Janbiya is the Arabic term for a dagger, but it is generally used to describe a dagger with a short curved blade that is worn on a belt and it is mostly associated with the people of Yemen. Men typically above the age of 14 wear it as an accessory to their clothing and they carefully protect their janbiyas, taking them as part of their personality and life. The handle of a janbiya tells the status of the man who wears it. The most significant part of a janbiya is its hilt which also determines its the price. The saifani handle is the most famous and it is made of rhinoceros horns. Most other handles are made of different types of horns or wood and even plastic and the design and details on the handle describe its value and the status of its owner. The blade is stored in a sheath, usually made of wood. The sheath is commonly decorated with various ornaments that signify the status. These include silver work, semi-precious stones, and leather. The sheath is fixed on a leather belt.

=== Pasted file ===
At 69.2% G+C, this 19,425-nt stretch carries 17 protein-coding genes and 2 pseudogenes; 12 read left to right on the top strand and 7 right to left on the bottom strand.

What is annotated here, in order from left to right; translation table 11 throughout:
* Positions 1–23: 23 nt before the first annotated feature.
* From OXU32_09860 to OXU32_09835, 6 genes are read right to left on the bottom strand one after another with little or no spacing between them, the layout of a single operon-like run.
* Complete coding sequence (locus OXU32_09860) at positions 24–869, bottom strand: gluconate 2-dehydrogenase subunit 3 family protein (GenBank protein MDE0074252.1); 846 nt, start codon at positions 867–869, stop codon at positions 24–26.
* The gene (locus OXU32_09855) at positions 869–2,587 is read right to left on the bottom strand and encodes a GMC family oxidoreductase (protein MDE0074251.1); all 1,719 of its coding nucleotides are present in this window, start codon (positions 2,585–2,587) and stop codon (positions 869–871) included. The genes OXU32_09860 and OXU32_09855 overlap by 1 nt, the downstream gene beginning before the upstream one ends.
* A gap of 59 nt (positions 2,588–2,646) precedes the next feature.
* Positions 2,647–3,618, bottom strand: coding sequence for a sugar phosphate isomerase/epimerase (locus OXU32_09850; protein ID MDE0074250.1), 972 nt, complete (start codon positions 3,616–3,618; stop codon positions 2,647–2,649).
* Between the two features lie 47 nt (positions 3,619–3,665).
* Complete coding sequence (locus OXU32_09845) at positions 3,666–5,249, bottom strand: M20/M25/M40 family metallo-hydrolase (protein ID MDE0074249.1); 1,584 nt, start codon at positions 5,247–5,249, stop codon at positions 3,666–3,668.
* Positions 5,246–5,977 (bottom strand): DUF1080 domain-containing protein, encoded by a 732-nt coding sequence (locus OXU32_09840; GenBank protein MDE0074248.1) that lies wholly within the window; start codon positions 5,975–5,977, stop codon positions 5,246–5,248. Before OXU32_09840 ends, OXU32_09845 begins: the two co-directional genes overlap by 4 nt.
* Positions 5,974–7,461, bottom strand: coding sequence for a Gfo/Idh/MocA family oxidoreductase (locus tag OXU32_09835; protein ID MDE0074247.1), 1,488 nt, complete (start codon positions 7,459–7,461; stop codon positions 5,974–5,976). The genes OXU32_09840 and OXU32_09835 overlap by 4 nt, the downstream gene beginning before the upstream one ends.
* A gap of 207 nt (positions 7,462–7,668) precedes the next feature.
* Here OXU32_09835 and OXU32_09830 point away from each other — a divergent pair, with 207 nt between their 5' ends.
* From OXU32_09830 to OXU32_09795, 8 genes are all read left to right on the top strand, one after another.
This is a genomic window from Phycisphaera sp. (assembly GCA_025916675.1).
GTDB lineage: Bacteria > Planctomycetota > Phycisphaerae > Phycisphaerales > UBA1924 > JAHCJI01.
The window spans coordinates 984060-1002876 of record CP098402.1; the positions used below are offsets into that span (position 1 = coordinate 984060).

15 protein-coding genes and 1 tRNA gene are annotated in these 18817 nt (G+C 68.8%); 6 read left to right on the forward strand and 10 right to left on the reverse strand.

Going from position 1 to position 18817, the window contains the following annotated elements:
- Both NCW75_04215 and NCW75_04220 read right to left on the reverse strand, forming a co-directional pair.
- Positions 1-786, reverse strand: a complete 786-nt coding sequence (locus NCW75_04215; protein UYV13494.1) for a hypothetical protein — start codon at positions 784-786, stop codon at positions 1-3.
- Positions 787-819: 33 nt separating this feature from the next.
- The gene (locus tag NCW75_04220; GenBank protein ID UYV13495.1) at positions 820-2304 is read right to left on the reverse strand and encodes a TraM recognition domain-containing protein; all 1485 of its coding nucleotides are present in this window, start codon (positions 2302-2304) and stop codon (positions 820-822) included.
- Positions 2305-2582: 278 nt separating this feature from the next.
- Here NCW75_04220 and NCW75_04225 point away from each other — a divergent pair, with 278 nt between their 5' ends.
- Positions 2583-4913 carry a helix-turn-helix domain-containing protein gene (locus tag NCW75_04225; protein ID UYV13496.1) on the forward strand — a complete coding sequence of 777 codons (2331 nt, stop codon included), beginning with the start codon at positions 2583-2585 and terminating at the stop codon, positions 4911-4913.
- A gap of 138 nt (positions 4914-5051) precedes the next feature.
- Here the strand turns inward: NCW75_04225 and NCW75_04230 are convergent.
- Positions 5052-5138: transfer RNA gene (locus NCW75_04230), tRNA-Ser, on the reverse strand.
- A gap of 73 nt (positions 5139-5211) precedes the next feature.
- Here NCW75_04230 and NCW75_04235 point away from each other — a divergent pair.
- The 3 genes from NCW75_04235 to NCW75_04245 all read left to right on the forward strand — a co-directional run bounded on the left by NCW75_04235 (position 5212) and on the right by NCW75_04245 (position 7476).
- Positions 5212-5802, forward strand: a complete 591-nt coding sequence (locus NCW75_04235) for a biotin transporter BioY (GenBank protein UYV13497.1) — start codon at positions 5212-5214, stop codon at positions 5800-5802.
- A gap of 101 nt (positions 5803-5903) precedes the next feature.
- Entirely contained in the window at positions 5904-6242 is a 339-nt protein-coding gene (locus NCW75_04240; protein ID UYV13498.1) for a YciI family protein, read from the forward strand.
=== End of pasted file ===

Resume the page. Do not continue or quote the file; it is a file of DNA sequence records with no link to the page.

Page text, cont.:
Despite the significance of the janbiya, it is still a weapon. The janbiya should only come out of its sheath in extreme cases of conflict. It is also commonly used in traditional events, such as dances. Janbiyas were worn in Sheban times in the Himiarite kingdom (500 B.C). Some janbiyas date back to more than 800 years ago and their prices can exceed 1 million US dollars.